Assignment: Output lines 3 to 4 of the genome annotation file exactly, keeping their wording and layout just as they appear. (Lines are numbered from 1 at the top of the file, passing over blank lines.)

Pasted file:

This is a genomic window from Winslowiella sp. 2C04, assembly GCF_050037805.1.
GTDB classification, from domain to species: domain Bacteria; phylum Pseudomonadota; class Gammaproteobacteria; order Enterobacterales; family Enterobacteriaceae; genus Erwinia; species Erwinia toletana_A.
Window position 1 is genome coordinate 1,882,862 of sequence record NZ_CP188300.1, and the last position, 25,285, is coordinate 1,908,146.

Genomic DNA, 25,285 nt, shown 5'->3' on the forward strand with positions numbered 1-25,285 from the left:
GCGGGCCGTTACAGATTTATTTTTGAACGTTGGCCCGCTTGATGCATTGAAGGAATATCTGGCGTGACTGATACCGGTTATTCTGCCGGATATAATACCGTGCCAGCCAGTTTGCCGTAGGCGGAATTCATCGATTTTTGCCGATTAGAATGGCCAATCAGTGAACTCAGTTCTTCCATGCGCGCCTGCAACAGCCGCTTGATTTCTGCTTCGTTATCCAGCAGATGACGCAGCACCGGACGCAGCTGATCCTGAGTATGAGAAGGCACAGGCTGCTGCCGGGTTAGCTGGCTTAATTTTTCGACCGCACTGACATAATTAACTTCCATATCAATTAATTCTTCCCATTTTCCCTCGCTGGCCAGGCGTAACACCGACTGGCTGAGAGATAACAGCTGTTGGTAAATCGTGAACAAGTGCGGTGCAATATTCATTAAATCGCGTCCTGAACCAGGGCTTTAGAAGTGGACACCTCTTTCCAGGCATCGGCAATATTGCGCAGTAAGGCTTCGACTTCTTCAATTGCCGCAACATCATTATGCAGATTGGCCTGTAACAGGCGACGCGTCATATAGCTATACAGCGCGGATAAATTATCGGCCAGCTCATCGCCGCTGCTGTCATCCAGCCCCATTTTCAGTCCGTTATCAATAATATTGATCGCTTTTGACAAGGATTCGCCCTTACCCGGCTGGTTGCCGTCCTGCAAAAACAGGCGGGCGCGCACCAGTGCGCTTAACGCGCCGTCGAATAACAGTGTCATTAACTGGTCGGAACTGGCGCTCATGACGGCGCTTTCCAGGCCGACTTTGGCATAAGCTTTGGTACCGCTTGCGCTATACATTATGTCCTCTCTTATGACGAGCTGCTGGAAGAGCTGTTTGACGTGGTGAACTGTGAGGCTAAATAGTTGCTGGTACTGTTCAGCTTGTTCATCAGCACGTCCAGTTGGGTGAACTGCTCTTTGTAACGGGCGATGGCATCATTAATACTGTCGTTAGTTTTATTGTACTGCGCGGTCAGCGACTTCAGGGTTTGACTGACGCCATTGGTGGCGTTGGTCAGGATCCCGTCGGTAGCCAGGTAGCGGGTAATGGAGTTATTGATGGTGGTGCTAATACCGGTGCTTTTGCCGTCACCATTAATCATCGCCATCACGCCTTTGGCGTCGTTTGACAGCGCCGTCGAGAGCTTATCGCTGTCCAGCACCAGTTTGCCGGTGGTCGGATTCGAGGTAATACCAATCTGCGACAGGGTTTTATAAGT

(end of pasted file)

Window position 1 is genome coordinate 1,882,862 of sequence record NZ_CP188300.1, and the last position, 25,285, is coordinate 1,908,146.

Genomic DNA, 25,285 nt, shown 5'->3' on the forward strand with positions numbered 1-25,285 from the left: